Moniak hit .284/.340/.409 witih 10 steals in 176 at-bats during his pro debut in the GCL. He showed the various tools that made him the top pick in the Draft, most notably his feel for the game and baseball IQ.
"He was everything Johnny Almaraz and his staff said he'd be," Phillies farm director Joe Jordan said, referring to the scouting director and scouts who evaluated Moniak as an amateur. "He's a really good baseball player first. He has a plan. What separates him is that he has a much better plan and approach, he's advanced for his age."
Ortiz, just 17 years old, had a somewhat inconsistent United States debut. But he showed glimpses of the kind of dynamic offensive player he can develop into. Ortiz finished with a .231/.325/.434 line, with eight homers and 27 RBIs in 173 at-bats. He also showed more agility in the outfield than some anticipated.
"He had a couple of stretches this summer where we really saw some glimpses of what he has the chance to do," Jordan said. "It's going to be bat and power. He's very athletic for his size. He has really good feet. He's going to have an above-average arm. he's going to be able to play the corner outfield."
Both showed fatigue at the end of the GCL season, and Moniak had a minor hip flexor that kept him from finishing the season on the field. He's expected to be fine, but he will be limited a bit during instructs.
"He's participating, he'll play in some games," Jordan said. "It's not affecting what we're doing here with him and won't affect him in the offseason."
The offseason will be key for both of these young players. With the GCL under their belt, they'll get more instruction and workout plans to help them prepare for the 2017 season.
"Both guys were gassed two weeks before the summer was done," Jordan said. "They tried to give everything they had, but they were out of fuel. They need the offseason to recuperate, get stronger and ready for next year."
Romero keeps impressing on mound
The Phillies selected lefty JoJo Romero out of Yavapai College in the fourth round of the Draft this past June. While they scouted him in the spring, his 15-strikeout complete-game masterpiece to give Yavapai the Junior College World Series title certainly didn't hurt. The only question mark may have been the 132 pitches Romero threw to get the job done.
Somewhat surprisingly, Romero had more in the tank for his pro debut. The southpaw tossed 45 2/3 innings for Williamsport in the New York-Penn League and didn't show any real signs of tiring.
"I really really like this pick," Jordan said. "He's very athletic on the mound. I thought he was stronger at the end of the summer than at the beginning. You don't see that a lot with college guys, especially who had a lot of work. He took to our throwing program."
As strong as Romero was, the Phillies aren't going to push their No. 24 prospect much at instructs. He'll focus on little things, like holding runners while also gaining a deeper understanding of the Phils' philosophy about pitching. That will help Romero add to the ingredients he already has that point to him moving fairly quickly through the system.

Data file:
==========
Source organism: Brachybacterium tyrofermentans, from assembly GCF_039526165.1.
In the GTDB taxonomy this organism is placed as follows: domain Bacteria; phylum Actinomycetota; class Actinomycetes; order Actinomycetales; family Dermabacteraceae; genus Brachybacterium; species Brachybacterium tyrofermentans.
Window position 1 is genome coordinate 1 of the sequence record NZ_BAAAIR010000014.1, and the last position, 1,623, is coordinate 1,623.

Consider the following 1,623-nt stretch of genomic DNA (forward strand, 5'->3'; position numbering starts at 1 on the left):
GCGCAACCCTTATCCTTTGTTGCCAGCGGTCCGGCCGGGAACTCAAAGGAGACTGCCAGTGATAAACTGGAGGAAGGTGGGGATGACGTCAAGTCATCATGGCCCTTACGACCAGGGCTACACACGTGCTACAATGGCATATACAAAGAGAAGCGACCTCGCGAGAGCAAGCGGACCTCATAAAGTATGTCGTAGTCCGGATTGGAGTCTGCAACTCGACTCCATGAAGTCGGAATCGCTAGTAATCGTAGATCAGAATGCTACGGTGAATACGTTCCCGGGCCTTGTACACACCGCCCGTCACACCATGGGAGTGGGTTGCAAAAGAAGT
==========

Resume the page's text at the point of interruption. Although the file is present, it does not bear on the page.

"He's here not to throw a lot of innings," Jordan said. "There's stuff we're working on and I think he'll be a good piece next summer and we'll be able to get him going."
Morales leads international crop
The Phillies were very aggressive on the international market this summer, spending $5.5 million on some of the best talent available. Leading that list are shortstop Brayan Gonzalez, who received a $700,000 bonus, and right-hander Francisco Morales, ranked No. 22 on MLB Pipeline.com's International Top 30 list, who got $900,000 to sign. They were two of the 13 six-figure bonuses the Phils handed out. Now many of them are in Clearwater to get their bearings in the United States.
"For me, that is the biggest benefit, just getting to the U.S for the first time, being at our complex for four weeks," Jordan said. "We put them through a lot of the orientation part of the organization, like we do with the high school kids out of the Draft. The most important thing is they get here, figure out where everything is at, get comfortable to some degree. Then, when they come to Spring Training, it's not going 9,000 miles an hour. Maybe only 7,000. It has to be overwhelming."
They'll get their share of innings and at-bats, while the Phillies' staff gets to start putting a development plan together for each player. Not much weight will be put into performance, at least in the early stages of instructs as everyone understands there is a huge transition to be made.
"About the third or fourth week, we get to see what they can do because they calm down a little," Jordan said. "It's beneficial to both of them. You have to watch them for a while. The group as you'd expect, needs a lot of strength. We can't do it all in four weeks. Give them a little bit here and there, see how they make adjustments.
"It's just a real, real small look. We'll go to the Dominican Academy after this is over and get another week to 10 days with this group. We get a picture in our mind, then we really get them going in Spring Training."